Telford students design a space to ‘work rest and play’
Working with architect Alison Davies and creative professional Jeremy Brown, the Year 7 students developed the design brief and identified constraints and opportunities. They explored other sites to gain an understanding of design principles, including Penn Hall School, Wolverhampton and Telford Town Park, as well as making several trips to analyse the site itself. The students identified constraints and opportunities, used maps and aerial photos to construct a topographic model, and went on to develop the design brief and finally a sketch plan with outline costings.
The students have seen the potential to “do German outside and learn the words for outdoors things”, have a telescope to look at the stars, and do science experiments outdoors. They have suggested cameras to watch wildlife at night and want to create places “to talk to someone when you are upset or lonely”. (This has since provided inspiration for the next phase of the project - see Designing a sacred space.)
Because teachers now know about the space, they are using it in their lesson plans, despite no physical changes taking place. It is being used for science, with students analysing water samples, and the neighbouring primary school has used it for an outdoor adventure. Art classes have taken place outside, with students having worked with artists to create bird sculptures for the space, spending a day on a wildlife photoshoot with a professional photographer, and working with a wood scupltor to design a new entrance to the space.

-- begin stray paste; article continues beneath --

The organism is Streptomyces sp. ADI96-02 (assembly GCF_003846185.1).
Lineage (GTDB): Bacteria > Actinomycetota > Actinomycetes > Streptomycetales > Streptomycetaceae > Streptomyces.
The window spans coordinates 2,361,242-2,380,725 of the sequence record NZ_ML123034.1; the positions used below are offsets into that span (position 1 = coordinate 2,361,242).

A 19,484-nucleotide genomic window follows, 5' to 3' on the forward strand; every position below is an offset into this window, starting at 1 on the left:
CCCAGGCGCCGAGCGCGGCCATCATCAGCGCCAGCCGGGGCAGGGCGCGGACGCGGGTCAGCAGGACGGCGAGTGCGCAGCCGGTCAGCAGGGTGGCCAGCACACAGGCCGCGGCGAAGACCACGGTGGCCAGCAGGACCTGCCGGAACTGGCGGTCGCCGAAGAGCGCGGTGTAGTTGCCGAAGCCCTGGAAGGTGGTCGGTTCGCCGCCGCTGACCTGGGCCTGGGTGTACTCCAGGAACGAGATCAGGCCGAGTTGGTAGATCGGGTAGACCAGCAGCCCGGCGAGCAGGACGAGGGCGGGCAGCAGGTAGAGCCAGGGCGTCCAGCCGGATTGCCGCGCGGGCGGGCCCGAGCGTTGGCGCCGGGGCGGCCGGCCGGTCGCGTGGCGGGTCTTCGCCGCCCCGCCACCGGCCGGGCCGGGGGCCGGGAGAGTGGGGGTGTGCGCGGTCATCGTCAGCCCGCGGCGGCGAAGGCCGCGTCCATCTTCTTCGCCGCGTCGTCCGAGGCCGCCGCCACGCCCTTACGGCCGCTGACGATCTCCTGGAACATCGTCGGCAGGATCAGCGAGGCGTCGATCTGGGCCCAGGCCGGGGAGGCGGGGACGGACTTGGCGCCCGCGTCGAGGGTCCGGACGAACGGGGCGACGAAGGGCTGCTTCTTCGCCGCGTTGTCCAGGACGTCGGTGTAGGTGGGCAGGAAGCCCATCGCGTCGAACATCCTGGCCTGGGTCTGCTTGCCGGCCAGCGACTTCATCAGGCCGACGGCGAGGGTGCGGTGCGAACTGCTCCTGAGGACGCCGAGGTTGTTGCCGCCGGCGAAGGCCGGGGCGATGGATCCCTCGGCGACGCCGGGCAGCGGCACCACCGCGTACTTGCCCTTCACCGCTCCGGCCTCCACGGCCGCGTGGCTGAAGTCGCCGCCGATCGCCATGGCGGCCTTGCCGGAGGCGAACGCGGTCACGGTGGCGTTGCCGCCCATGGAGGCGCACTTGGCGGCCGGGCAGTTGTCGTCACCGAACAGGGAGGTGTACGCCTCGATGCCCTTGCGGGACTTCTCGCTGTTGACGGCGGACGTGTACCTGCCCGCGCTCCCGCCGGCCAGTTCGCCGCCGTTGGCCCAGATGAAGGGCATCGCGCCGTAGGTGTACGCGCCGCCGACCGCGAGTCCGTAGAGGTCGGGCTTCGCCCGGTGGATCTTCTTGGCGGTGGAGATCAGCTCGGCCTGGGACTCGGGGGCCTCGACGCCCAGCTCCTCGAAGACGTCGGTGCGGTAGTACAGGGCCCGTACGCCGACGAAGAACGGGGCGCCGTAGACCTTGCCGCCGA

Co-ordinated by MADE and funded through Find Your Talent, the students exhibited their work at a summer open evening and gave a presention to the governors, with the aim of developing funding bids to transform the space in easy-to-manage phases in the future.
Students have re-designed an outdoor space at their school so it can be used for learning, recreation and wildlife. Originally set aside as a wildlife garden, the space is under-used and isolated – indeed, few students or teachers knew it was there.
Through practical sessions and site visits, students have explored aspects of space and design, stretching their imaginations and aspirations to optimise the space: “I’ve learned that small ideas can turn into the biggest things” (Nathan P, Year 7).